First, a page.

When filmmaker Ezra Edelman was a kid, he zipped through the airport and dodged other travelers just as O.J. Simpson did in his iconic Hertz commercials. He saw the charm in Simpson’s outsize personality—a product of San Francisco’s Portreo Hill, a rising star at the University of Southern California and in the National Football League, an actor, a broadcaster. When 1995 came around and Simpson was at the center of “the trial of the century” for killing his ex-wife Nicole Brown Simpson and her friend Ronald Goldman, Edelman was as shocked as everyone else.
The criminal trial ended in an acquittal; a 1997 civil suit found Simpson liable for the deaths of Brown and Goldman. But the man that emerged in the years since is a “much more challenging figure for someone to like,” Edelman recently told me. “Me, included.” (Simpson is currently serving a stint at Lovelock Correctional Center in Nevada for armed robbery and kidnapping from a confrontation with memorabilia dealers in Las Vegas in 2007.)
Edelman’s OJ: Made in America—a five-part, nearly eight-hour ESPN documentary that premieres Saturday night on ABC—goes beyond chronicling Simpson’s rise and steep fall. Bolstered by numerous interviews with everyone from Simpson’s childhood friends and the victims’ confidants to former LAPD detectives and members of both sides of the legal battle, the series offers a sweeping history of fame, racial tensions, and police brutality in Los Angeles leading up to and surrounding the Simpson trial. (It even broke some news this week when former LA District Attorney Gil Garcetti said the infamous Simpson-trying-on-the-glove moment “was never supposed to happen”—and that he learned new details about it from watching the film.) What arises, Edelman said, is a story about America, about Los Angeles, and about “how fucked up our culture is.”
Here’s what else Edelman had to say about Simpson, racial politics, and the trial’s significance today:
On the renewed interest in the trial: “There’s an unresolved nature to the whole thing that keeps people titillated. There’s this sense of, ‘Oh, all these people in America think O.J. is guilty of murder,’ but O.J. has steadfastly denied that he is guilty of murder. So until there is any sort of resolution, people will continue to be fascinated. And the fact that you’re dealing with someone who there’s a question of guilty and innocence in that way, but you’re also still dealing with this overwhelming titanic cultural figure who ends up being this titanically polarizing figure, I think that’s just one of those things. It’s called Made in America, but I would as much call it Only in America.”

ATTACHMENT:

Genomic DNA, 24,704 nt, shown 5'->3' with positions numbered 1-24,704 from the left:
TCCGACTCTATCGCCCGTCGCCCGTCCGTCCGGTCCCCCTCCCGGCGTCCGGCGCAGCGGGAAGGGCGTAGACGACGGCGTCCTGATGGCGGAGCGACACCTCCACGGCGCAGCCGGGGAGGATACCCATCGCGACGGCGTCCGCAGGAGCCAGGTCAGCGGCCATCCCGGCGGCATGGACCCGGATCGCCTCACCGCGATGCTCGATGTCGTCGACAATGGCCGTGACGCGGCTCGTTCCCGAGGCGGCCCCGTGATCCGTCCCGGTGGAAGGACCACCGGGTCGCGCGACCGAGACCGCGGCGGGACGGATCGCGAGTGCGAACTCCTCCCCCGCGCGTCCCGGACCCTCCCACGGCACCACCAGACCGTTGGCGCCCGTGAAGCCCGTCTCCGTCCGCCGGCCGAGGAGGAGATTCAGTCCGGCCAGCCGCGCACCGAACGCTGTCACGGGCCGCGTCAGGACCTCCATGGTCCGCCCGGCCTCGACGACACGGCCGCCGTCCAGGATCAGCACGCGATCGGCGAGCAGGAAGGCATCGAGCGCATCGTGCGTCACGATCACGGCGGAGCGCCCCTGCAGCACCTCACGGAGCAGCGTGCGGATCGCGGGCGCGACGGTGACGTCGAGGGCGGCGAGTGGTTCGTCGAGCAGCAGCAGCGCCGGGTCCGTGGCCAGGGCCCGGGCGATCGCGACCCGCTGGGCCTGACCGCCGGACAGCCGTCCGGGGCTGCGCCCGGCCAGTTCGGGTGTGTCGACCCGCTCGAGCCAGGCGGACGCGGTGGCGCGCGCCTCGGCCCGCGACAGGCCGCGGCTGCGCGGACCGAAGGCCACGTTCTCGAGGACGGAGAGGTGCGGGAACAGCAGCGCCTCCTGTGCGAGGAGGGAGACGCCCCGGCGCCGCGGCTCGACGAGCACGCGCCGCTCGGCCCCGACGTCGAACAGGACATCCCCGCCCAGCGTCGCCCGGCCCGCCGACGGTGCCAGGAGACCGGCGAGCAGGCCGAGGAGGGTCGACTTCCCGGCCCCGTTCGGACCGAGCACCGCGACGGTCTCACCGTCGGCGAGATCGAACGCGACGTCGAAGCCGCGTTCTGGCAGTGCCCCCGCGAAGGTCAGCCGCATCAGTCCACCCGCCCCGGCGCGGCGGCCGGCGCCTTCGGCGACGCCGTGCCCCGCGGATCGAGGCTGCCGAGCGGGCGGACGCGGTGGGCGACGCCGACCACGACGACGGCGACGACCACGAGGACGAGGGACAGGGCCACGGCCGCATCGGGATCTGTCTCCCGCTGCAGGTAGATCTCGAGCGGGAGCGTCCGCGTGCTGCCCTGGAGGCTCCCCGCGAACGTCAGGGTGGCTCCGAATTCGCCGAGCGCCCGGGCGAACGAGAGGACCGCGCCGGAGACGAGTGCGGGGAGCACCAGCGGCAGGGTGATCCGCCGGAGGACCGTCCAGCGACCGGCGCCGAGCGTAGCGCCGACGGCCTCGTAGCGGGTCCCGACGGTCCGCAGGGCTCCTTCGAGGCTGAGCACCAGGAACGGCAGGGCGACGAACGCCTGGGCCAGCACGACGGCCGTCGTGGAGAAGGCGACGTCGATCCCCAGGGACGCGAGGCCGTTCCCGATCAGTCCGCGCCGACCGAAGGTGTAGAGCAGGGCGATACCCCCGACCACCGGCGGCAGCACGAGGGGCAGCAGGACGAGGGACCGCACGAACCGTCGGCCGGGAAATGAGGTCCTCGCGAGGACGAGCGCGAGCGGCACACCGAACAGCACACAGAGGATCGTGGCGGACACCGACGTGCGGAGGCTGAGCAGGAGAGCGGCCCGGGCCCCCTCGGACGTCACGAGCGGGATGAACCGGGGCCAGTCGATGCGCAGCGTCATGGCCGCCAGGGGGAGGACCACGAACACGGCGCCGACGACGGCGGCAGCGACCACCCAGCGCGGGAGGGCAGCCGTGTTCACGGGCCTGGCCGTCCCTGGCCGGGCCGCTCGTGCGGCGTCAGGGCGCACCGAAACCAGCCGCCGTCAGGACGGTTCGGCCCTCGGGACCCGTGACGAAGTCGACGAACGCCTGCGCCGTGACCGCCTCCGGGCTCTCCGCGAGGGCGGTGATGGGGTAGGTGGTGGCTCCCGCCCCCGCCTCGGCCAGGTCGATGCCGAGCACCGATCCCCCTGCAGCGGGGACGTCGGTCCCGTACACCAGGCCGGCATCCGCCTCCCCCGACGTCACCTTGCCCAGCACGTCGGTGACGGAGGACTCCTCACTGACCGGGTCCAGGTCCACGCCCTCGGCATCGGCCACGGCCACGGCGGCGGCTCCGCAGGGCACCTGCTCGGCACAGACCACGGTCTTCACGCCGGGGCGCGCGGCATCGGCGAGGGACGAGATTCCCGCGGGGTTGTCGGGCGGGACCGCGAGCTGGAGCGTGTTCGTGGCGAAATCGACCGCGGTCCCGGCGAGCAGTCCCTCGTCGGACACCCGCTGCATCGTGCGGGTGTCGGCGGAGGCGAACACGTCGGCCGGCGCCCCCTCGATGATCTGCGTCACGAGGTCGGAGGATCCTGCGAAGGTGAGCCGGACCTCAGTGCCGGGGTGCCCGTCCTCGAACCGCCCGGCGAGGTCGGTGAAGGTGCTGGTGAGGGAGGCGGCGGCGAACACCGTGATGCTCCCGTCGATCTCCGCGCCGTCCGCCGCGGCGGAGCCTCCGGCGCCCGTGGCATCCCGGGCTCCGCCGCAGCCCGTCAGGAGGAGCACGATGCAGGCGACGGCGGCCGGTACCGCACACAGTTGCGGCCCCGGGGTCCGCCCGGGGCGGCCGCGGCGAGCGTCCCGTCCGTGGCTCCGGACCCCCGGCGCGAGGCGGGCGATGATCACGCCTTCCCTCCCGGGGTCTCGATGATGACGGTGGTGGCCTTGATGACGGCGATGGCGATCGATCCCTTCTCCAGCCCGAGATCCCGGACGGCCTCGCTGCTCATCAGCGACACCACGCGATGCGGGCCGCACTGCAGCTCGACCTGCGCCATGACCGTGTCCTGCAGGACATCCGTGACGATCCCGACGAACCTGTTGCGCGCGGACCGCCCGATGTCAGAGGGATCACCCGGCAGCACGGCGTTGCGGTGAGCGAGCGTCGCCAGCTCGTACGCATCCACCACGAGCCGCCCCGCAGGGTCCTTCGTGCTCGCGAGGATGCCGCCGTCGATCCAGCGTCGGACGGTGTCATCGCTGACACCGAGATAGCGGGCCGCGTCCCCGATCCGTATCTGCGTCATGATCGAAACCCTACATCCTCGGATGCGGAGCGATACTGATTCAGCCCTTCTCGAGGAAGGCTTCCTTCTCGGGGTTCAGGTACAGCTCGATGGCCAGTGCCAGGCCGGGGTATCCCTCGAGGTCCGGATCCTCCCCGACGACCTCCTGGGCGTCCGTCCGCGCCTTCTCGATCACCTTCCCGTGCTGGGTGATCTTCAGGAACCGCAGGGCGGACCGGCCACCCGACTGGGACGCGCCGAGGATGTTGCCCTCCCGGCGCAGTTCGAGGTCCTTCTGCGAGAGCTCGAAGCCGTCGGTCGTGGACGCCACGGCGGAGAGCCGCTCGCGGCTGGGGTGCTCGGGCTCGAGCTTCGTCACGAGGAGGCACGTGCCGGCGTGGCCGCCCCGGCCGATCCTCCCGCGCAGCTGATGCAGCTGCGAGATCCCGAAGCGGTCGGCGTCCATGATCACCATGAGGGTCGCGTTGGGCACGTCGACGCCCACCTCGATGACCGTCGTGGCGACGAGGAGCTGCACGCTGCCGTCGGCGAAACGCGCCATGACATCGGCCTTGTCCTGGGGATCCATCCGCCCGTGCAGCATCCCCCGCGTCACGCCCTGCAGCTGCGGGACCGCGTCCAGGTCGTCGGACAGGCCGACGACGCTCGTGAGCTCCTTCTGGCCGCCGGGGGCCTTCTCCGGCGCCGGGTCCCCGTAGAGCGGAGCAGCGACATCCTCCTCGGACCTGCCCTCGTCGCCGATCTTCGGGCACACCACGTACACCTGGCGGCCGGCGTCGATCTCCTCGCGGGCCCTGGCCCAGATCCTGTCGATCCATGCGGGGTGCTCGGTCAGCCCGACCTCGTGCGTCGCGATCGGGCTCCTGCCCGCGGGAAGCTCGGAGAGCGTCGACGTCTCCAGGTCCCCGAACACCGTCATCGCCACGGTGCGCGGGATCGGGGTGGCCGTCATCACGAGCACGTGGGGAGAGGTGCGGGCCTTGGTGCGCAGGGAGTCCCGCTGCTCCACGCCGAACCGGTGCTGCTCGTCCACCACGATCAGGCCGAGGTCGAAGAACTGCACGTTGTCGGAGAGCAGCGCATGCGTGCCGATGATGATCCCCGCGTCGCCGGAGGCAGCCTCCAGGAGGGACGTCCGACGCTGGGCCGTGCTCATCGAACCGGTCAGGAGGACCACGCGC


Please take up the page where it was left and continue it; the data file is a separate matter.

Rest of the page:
On the significance of Simpson’s “I’m not black. I’m O.J.”: “O.J. considered himself O.J. above all. O.J. believed in O.J. exceptionalism, and he was not going to be defined by who he was as a black man or defined as black or somehow held back because of his blackness. So I think that’s what it means to me. In terms of where the story goes, that’s the story. That’s the irony. That’s what an audience has to arrive at on their own, to sort of live with O.J. and to explore who he was as a black man in America and then where he ends up both during the trial and afterward.”
On whether Simpson’s trial was a significant moment in racial politics or a test of celebrity: “I think it was both. I think it was a significant racial moment in a sad way, which I think speaks to the tragic nature of the story—that so many people invested in the character. As [Time writer] Sylvester Monroe said at the end of the film, “He wasn’t worth it.” That’s a little bit of the sadness of the story. But you know, it also was a defining and transformational media moment in our culture, and it speaks to the power of celebrity in terms of how people engaged him and not wanting to believe that this person was capable of the crimes he was accused of committing. Yeah, I think it was a significant thing, but was it the most important thing that happened? No. But it might have been the biggest.”